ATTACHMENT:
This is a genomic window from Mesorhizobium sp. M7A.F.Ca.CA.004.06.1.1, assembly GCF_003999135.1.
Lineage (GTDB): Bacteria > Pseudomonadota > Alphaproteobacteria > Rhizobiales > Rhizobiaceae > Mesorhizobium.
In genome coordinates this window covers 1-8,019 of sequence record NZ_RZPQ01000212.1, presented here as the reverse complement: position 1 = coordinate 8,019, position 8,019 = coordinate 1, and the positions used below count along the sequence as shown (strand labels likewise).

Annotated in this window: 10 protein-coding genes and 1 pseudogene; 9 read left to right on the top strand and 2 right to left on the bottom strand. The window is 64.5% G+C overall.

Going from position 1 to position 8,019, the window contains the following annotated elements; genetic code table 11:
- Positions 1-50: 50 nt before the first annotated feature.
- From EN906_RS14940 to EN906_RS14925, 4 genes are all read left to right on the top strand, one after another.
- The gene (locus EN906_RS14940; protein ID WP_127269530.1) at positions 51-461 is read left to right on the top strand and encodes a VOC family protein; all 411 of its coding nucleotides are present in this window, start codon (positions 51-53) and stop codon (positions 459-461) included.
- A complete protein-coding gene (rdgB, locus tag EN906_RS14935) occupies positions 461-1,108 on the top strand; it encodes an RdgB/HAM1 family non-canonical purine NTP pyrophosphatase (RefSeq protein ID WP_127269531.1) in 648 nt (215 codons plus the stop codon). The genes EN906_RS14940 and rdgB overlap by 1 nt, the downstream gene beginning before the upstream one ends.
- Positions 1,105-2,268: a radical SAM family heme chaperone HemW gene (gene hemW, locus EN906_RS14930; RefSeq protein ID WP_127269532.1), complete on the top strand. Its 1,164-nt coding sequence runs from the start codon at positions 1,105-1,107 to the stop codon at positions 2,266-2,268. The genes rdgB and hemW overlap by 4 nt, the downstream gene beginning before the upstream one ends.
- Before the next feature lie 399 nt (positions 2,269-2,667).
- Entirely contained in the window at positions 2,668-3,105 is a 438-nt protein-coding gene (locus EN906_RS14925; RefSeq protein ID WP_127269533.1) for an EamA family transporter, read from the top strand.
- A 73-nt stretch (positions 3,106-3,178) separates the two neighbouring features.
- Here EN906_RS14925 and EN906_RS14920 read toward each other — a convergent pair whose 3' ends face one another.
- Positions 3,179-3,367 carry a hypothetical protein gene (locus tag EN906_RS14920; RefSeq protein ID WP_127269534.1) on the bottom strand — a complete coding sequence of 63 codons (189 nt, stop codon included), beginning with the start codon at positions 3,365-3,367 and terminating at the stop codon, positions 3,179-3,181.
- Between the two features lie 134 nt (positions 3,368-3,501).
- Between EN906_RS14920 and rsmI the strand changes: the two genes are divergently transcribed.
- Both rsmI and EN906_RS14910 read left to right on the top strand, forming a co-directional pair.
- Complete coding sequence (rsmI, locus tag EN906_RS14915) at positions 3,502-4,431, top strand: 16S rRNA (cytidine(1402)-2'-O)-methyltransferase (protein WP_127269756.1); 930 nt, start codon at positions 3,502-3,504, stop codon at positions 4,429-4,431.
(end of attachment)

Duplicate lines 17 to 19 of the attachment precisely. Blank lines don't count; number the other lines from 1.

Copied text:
- Between EN906_RS14920 and rsmI the strand changes: the two genes are divergently transcribed.
- Both rsmI and EN906_RS14910 read left to right on the top strand, forming a co-directional pair.
- Complete coding sequence (rsmI, locus tag EN906_RS14915) at positions 3,502-4,431, top strand: 16S rRNA (cytidine(1402)-2'-O)-methyltransferase (protein WP_127269756.1); 930 nt, start codon at positions 3,502-3,504, stop codon at positions 4,429-4,431.